UNICEF urges Chinese mothers to make breast milk their first choice for babies
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July 31, 2009, Beijing – Breast milk is not only best and most natural way of nourishing infants in normal conditions but also a life-saving source of nutrition in emergencies, according to a statement released globally today by UNICEF, the UN agency for children. The statement was released on the occasion of World Breastfeeding Week (August 1 - 7) which is celebrated annually at around this time.
The theme of the Week in 2009 is 'Breastfeeding, a Vital Emergency Response: Are You Ready?' UNICEF is joining the Government of China to draw attention to this question and reverse the country's rapidly decreasing rate of breastfeeding.
"China is a country with frequent natural disasters, most recently flooding and landslides in the south and last year the massive earthquake in and around Sichuan. We have seen moving stories about a mother who kept breastfeeding her baby girl under the rubble until the last minute of her life and how a policewoman breastfed several displaced infants. These women knew that breastfeeding is the safest and easiest way to provide nutrition to young infants during emergencies. In World Breastfeeding Week this year, we want to reiterate the importance of breastfeeding during such crises", said Dr. Yin Yin Nwe, UNICEF Representative to China.
Dr. Nwe went on to explain that breast milk provides the best nutrition for infants and that exclusive breastfeeding for the first six months of life (with no other liquids or food) is recommended by global authorities, including UNICEF and the WHO.
"Breast milk also contains antibodies that can protect infants against infections that are more common during the crowding and poor hygiene that often occurs during natural disasters and other emergencies. Food supplies, safe water and sanitation are often reduced after these events, but breast milk protects infants from illnesses like diarrhea and respiratory infections that are common when people are displaced and normal supply channels disrupted."
In the aftermath of the Sichuan earthquake, UNICEF worked with the Ministry of Health in 84 counties in Sichuan, Gansu and Shaanxi to train local health staff on breastfeeding management, and advocated for breastfeeding both in emergency and normal situations.
The alternative to breastfeeding, the use of breast milk substitutes such as infant formula, relies on a reliable source of clean water and facilities to wash bottles. Formula feeding was also the centre of a man-made disaster when supplies tainted with the chemical melamine affected over 300,000 babies in China late last year, resulting in the hospitalization of more than 50,000 and deaths of at least 3 infants. The scandal drew global attention to the increasing reliance on and trust of mothers in breast milk substitutes, despite growing concerns about the safety and long term health impact of formula feeding.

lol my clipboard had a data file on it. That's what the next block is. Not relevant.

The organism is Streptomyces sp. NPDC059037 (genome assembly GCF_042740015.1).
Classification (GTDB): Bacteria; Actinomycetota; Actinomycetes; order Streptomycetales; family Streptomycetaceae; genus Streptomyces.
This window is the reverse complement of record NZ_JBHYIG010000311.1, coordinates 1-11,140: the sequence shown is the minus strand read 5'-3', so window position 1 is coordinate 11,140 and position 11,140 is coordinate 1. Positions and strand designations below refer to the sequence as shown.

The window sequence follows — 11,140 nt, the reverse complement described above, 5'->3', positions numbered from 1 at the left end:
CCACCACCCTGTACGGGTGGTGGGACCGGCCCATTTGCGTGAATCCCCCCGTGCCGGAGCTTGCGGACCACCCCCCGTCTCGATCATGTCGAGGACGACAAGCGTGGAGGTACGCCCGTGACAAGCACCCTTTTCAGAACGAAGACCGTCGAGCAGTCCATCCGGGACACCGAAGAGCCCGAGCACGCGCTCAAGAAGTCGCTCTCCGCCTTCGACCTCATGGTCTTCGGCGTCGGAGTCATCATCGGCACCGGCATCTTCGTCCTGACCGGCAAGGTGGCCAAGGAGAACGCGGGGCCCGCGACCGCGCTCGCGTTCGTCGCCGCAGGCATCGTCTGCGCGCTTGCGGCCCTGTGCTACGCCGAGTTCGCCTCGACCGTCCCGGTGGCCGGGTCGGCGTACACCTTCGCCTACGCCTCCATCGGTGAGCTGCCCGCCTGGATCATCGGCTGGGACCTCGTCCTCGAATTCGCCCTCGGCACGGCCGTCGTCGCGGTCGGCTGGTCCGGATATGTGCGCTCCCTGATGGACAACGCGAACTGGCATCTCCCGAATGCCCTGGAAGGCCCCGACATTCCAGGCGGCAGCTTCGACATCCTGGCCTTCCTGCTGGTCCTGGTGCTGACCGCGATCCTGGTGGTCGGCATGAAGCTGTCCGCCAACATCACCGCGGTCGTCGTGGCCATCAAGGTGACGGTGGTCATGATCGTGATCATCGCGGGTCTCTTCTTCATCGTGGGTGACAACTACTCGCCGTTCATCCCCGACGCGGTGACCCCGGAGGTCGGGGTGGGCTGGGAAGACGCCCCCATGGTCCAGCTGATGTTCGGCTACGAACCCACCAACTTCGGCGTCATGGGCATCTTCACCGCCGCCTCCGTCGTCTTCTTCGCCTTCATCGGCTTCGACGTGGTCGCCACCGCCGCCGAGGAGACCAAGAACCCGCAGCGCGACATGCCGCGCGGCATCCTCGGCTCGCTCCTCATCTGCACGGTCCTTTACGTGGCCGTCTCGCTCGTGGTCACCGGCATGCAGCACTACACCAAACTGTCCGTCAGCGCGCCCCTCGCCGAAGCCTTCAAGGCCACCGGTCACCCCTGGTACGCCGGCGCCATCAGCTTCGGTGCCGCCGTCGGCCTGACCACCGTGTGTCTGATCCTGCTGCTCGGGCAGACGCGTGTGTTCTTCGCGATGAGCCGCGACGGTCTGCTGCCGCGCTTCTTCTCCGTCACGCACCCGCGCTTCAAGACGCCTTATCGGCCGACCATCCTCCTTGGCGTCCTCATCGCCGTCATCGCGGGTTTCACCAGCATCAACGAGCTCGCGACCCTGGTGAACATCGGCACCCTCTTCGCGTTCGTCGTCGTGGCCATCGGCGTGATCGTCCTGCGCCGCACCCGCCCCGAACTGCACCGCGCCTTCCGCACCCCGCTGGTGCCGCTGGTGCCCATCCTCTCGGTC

Global health authorities agree that despite inferences to the contrary by formula producers, there is no substitute for the benefits that breast milk provides. They also point to the long term health benefits of breast feeding for infants in the areas of intelligence, cardiovascular disease and diabetes, and probable reduced risks of certain cancers and cardiovascular illnesses amongst women who breast feed.
Rein in misleading marketing of baby formula
However, improving the rate of breastfeeding in China is proving difficult for health authorities. One of the major reasons is the aggressive and sometimes unethical advertising and marketing tactics of some formula producers.
A market monitoring report by the China Consumers' Association in 2008 found that milk powder producers promote their products via the mass media and use misleading messages to convince mothers that formula is similar to or even better than breast milk. Some health facilities are even offered incentives to advertise or recommend baby formula to vulnerable new mothers. Last year alone, formula companies spent about US$765 million to advertise their products in China.
In June, the China Consumers' Association presented violations of the International Code of Marketing of Breast Milk Substitutes and secured a commitment to comply with the Code from 18 formula companies, signed in front of several relevant government departments.
UNICEF Representative Dr. Nwe attended the event and applauded the milestone public commitment to ensure that the marketing Code is implemented. She also urged health authorities to step up their efforts to ensure that families everywhere are aware that the benefits of breastfeeding far outweigh those of formula feeding.
According to the Lancet medical journal, optimal breastfeeding in the first two years of life, and particularly exclusive breastfeeding for the first six months, would have the single largest impact on child survival of all preventive interventions, reducing under five mortality by around 13% or more than 1 million deaths per year.
In the past 10 years, 14 countries, including some that have experienced disasters and crises, have shown more than 20% increase in rates of exclusive breastfeeding. This indicates that it is possible to promote and protect breastfeeding in the face of aggressive marketing of infant formula.
UNICEF works in some of the world's toughest places, to reach the world's most disadvantaged children. Across 190 countries and territories, we work for every child, everywhere, to build a better world for everyone. For more information about UNICEF and its work for children visit www.unicef.org.
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